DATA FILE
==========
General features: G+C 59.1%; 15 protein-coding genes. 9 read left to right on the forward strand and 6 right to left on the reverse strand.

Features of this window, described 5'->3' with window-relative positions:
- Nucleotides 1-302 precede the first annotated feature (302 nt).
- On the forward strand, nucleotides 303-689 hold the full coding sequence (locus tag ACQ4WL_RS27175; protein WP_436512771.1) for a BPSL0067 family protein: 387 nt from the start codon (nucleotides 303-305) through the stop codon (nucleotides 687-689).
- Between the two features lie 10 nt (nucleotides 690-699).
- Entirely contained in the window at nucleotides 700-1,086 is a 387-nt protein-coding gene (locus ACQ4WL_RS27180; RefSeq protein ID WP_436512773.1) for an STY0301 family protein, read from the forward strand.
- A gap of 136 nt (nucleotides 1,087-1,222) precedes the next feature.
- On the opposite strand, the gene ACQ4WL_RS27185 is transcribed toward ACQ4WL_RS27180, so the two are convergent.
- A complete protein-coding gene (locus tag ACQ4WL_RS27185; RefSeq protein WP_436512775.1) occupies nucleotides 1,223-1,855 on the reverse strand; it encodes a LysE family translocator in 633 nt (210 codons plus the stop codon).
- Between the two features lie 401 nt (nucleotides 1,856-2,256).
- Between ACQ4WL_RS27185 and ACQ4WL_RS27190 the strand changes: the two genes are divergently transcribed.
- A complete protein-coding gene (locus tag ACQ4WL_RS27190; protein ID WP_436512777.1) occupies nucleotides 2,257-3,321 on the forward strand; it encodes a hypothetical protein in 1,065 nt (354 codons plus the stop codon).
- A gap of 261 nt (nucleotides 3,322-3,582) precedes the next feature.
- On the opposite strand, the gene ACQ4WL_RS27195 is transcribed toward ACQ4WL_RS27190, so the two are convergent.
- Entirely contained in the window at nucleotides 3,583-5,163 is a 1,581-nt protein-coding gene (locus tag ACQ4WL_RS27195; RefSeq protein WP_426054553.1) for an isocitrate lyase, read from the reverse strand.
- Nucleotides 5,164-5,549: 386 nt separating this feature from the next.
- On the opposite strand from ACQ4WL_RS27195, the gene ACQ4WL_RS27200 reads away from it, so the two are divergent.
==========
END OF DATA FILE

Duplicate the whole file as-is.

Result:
General features: G+C 59.1%; 15 protein-coding genes. 9 read left to right on the forward strand and 6 right to left on the reverse strand.

Features of this window, described 5'->3' with window-relative positions:
- Nucleotides 1-302 precede the first annotated feature (302 nt).
- On the forward strand, nucleotides 303-689 hold the full coding sequence (locus tag ACQ4WL_RS27175; protein WP_436512771.1) for a BPSL0067 family protein: 387 nt from the start codon (nucleotides 303-305) through the stop codon (nucleotides 687-689).
- Between the two features lie 10 nt (nucleotides 690-699).
- Entirely contained in the window at nucleotides 700-1,086 is a 387-nt protein-coding gene (locus ACQ4WL_RS27180; RefSeq protein ID WP_436512773.1) for an STY0301 family protein, read from the forward strand.
- A gap of 136 nt (nucleotides 1,087-1,222) precedes the next feature.
- On the opposite strand, the gene ACQ4WL_RS27185 is transcribed toward ACQ4WL_RS27180, so the two are convergent.
- A complete protein-coding gene (locus tag ACQ4WL_RS27185; RefSeq protein WP_436512775.1) occupies nucleotides 1,223-1,855 on the reverse strand; it encodes a LysE family translocator in 633 nt (210 codons plus the stop codon).
- Between the two features lie 401 nt (nucleotides 1,856-2,256).
- Between ACQ4WL_RS27185 and ACQ4WL_RS27190 the strand changes: the two genes are divergently transcribed.
- A complete protein-coding gene (locus tag ACQ4WL_RS27190; protein ID WP_436512777.1) occupies nucleotides 2,257-3,321 on the forward strand; it encodes a hypothetical protein in 1,065 nt (354 codons plus the stop codon).
- A gap of 261 nt (nucleotides 3,322-3,582) precedes the next feature.
- On the opposite strand, the gene ACQ4WL_RS27195 is transcribed toward ACQ4WL_RS27190, so the two are convergent.
- Entirely contained in the window at nucleotides 3,583-5,163 is a 1,581-nt protein-coding gene (locus tag ACQ4WL_RS27195; RefSeq protein WP_426054553.1) for an isocitrate lyase, read from the reverse strand.
- Nucleotides 5,164-5,549: 386 nt separating this feature from the next.
- On the opposite strand from ACQ4WL_RS27195, the gene ACQ4WL_RS27200 reads away from it, so the two are divergent.